We were missing Julie and Eileen today and began the afternoon with a discussion of our next Wessexmoot. Further details to follow separately. We had agreed to read ‘The Steward and the King’ and ‘Many Partings’, but as Ian had been away last time, we were happy to revisit ‘The Field of Cormallen’ briefly. Carol’s comments are mostly appended to the main report.
Laura launched our afternoon’s deliberations with her observations on the Standing Silence. Laura noted that in England this had been instituted as a commemoration for the fallen of the Boer War so that Tolkien would have been familiar with it in this context as well as in relation to his personal experiences in World War One.
Laura also remarked that she had seen a newspaper article which complained that the all-too-frequent Standing Silences which have been part of the communal response to the recent terrorist attacks and the Tower fire are in danger of diluting their value as a sign of commemoration for the war dead.
Ian commented that they fulfil a specific need in our more secular society which has largely lost the wider act of worship, so in a secular society Silences are the commemoration and ceremony for a secular society. They don’t require belief, just quiet respect. They are also a popular response and less defined by a perception of hierarchy.
I thought they register the need for a community or society to come together in response to extreme moments of disruption, grief, and express solidarity.
Ian thought our Standing Silences were a sign of people registering their survival. While the Cenotaph silences are tied to religion, the current Silences are not. On the other hand, the Standing Silence in The Lord of the Rings references the cataclysm of Numenor.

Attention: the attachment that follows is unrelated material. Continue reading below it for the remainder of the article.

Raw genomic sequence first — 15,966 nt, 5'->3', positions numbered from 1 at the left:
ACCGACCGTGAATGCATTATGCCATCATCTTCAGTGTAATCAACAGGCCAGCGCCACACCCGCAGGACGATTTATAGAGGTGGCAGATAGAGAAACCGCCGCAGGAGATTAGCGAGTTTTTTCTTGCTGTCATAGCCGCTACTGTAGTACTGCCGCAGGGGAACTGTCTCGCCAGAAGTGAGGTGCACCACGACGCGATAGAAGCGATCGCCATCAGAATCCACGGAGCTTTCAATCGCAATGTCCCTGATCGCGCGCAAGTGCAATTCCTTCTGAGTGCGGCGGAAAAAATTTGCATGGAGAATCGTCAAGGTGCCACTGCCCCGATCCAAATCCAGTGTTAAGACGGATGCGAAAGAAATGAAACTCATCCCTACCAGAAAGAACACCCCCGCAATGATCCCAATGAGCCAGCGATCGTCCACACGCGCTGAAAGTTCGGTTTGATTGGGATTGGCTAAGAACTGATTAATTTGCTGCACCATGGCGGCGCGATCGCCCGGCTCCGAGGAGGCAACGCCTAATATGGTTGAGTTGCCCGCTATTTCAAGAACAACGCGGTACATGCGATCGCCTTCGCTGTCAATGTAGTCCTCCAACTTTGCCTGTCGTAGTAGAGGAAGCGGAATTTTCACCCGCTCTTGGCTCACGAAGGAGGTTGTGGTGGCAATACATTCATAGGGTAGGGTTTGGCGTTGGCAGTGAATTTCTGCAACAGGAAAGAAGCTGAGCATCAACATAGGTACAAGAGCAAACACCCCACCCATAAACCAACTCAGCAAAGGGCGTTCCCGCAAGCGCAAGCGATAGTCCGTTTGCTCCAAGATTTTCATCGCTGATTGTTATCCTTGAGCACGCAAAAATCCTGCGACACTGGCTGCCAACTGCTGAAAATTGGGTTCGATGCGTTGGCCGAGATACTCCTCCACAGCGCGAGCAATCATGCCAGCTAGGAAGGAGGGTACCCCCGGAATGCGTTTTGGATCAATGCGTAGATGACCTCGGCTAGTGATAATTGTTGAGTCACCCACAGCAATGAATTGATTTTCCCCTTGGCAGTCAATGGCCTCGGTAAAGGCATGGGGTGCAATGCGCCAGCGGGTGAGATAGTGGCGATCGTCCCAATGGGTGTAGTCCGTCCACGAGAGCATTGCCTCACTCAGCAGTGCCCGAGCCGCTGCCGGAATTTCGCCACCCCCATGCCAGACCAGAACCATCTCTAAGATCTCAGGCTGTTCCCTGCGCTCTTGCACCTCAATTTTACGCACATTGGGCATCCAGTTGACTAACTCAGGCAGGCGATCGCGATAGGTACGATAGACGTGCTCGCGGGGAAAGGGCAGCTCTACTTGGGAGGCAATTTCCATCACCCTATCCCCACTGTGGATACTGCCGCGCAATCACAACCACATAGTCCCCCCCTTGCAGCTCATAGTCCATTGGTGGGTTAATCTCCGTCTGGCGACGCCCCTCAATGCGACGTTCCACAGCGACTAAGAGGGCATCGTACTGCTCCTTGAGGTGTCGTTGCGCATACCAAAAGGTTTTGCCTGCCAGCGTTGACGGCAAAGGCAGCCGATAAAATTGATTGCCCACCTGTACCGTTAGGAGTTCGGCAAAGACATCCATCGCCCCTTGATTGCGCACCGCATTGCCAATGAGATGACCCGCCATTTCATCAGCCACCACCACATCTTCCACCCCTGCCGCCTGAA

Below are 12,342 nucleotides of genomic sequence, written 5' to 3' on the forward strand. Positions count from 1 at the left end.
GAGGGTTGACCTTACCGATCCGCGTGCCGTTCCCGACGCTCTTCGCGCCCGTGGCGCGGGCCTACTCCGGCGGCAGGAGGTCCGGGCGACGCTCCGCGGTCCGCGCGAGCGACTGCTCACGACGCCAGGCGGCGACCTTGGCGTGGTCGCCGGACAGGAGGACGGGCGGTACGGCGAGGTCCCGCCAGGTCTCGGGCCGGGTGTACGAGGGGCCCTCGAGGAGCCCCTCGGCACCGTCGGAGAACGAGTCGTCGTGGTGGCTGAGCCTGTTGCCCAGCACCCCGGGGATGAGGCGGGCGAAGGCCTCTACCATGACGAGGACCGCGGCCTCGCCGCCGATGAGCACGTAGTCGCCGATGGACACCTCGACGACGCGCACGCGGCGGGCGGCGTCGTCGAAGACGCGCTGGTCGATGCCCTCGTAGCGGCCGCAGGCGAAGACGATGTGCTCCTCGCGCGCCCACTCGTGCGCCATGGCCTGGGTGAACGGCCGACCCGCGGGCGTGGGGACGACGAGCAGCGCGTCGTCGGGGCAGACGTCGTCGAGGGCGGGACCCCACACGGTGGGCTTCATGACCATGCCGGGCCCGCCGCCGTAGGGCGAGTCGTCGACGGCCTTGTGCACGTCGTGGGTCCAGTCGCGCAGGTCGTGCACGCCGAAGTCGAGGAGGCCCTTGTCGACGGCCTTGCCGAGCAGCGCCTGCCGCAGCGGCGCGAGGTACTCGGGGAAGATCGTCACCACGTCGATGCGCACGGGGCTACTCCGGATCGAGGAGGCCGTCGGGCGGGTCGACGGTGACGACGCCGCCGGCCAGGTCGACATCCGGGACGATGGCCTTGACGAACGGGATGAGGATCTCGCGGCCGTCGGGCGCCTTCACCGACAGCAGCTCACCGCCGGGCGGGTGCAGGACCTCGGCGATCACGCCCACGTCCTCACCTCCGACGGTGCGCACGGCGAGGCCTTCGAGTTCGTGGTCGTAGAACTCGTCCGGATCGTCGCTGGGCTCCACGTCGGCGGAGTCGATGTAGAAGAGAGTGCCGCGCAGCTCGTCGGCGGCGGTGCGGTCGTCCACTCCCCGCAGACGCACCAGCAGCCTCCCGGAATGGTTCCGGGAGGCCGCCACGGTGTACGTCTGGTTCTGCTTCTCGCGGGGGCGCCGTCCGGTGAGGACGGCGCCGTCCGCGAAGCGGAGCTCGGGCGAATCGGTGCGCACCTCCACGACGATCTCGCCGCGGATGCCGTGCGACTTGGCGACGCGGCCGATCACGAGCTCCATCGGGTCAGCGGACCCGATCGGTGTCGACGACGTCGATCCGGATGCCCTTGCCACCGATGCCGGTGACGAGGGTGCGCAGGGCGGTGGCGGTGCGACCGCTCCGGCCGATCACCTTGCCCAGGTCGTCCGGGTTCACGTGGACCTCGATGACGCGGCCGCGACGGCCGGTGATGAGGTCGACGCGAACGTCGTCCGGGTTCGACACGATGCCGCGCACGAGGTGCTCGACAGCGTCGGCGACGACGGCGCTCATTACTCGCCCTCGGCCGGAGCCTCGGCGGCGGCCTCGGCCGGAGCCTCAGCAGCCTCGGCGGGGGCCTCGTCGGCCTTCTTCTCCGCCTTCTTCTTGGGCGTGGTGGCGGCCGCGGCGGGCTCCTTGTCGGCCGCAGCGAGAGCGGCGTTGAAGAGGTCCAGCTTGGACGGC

Chris observed another dimension to the topic when he remarked that these days shops would lose trade if they opted out. Chris also noted that the end of ‘The Field’ is opposed by the tone of the opening of ‘The Steward and the King’, a structural tendency that has been noted previously.
Angela wondered if, in this chapter, the Warden knows he’ll be in trouble of anything unfortunate happens to Eowyn.
Laura was impressed by the way Faramir understands Eowyn, and thought the image of their mingling hair is wonderful. Laura also noted that Faramir gives Eowyn his mother’s mantle and it functions like a healing garment.
Angela remarked that this episode addresses the matter of 2 kinds of pity again as Faramir defines pity as the gift of a gentle heart.
Laura observed that when Sauron is destroyed there is another Numenorean reference, and Angela noted that this is a repetition of the cloud (that is Sauron) that rises over Numenor.
Laura commented that the tremor of the earth is liked a person released from a chain.
I suggested that the eagles Psalm shifts the tone of the chapter into the mythic register. Laura likened the eagle to an Angelic messenger. Angela remarked that it is a winged being understood as an eagle. Chris thought it was a practical measure for the people of Minas Tirith as there was no other rapid means of confirming the fall of Barad Dur.
Ian noted the ‘crying’ of the eagle, not speaking, or singing. I thought this was like the act of a herald.
Chris thought there is a critical omission from Psalm because there is no reference to the hobbits, only to the King. Ian proposed that the eagle is ‘spinning’ the news, but Angela suggested that the people of Minas Tirith don’t know anything about Frodo and Sam.